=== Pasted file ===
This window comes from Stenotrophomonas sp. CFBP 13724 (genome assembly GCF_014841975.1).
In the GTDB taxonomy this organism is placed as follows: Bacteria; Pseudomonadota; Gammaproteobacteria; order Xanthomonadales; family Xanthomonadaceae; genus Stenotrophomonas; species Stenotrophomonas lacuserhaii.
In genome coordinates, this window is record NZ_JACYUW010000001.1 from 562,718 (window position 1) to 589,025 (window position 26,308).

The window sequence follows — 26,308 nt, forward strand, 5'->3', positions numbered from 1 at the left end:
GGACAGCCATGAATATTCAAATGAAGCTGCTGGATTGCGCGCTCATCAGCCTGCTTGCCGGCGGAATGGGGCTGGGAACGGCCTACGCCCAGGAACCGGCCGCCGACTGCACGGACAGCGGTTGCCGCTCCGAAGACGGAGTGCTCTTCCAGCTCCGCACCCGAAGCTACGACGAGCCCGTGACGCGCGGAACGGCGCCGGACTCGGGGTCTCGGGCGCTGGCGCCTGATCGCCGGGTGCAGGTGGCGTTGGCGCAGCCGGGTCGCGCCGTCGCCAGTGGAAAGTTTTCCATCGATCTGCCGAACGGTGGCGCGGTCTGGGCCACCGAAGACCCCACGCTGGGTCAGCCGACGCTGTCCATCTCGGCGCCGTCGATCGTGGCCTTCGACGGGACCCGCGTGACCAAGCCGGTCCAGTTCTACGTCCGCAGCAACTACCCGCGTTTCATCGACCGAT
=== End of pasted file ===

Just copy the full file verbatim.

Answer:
This window comes from Stenotrophomonas sp. CFBP 13724 (genome assembly GCF_014841975.1).
In the GTDB taxonomy this organism is placed as follows: Bacteria; Pseudomonadota; Gammaproteobacteria; order Xanthomonadales; family Xanthomonadaceae; genus Stenotrophomonas; species Stenotrophomonas lacuserhaii.
In genome coordinates, this window is record NZ_JACYUW010000001.1 from 562,718 (window position 1) to 589,025 (window position 26,308).

The window sequence follows — 26,308 nt, forward strand, 5'->3', positions numbered from 1 at the left end:
GGACAGCCATGAATATTCAAATGAAGCTGCTGGATTGCGCGCTCATCAGCCTGCTTGCCGGCGGAATGGGGCTGGGAACGGCCTACGCCCAGGAACCGGCCGCCGACTGCACGGACAGCGGTTGCCGCTCCGAAGACGGAGTGCTCTTCCAGCTCCGCACCCGAAGCTACGACGAGCCCGTGACGCGCGGAACGGCGCCGGACTCGGGGTCTCGGGCGCTGGCGCCTGATCGCCGGGTGCAGGTGGCGTTGGCGCAGCCGGGTCGCGCCGTCGCCAGTGGAAAGTTTTCCATCGATCTGCCGAACGGTGGCGCGGTCTGGGCCACCGAAGACCCCACGCTGGGTCAGCCGACGCTGTCCATCTCGGCGCCGTCGATCGTGGCCTTCGACGGGACCCGCGTGACCAAGCCGGTCCAGTTCTACGTCCGCAGCAACTACCCGCGTTTCATCGACCGAT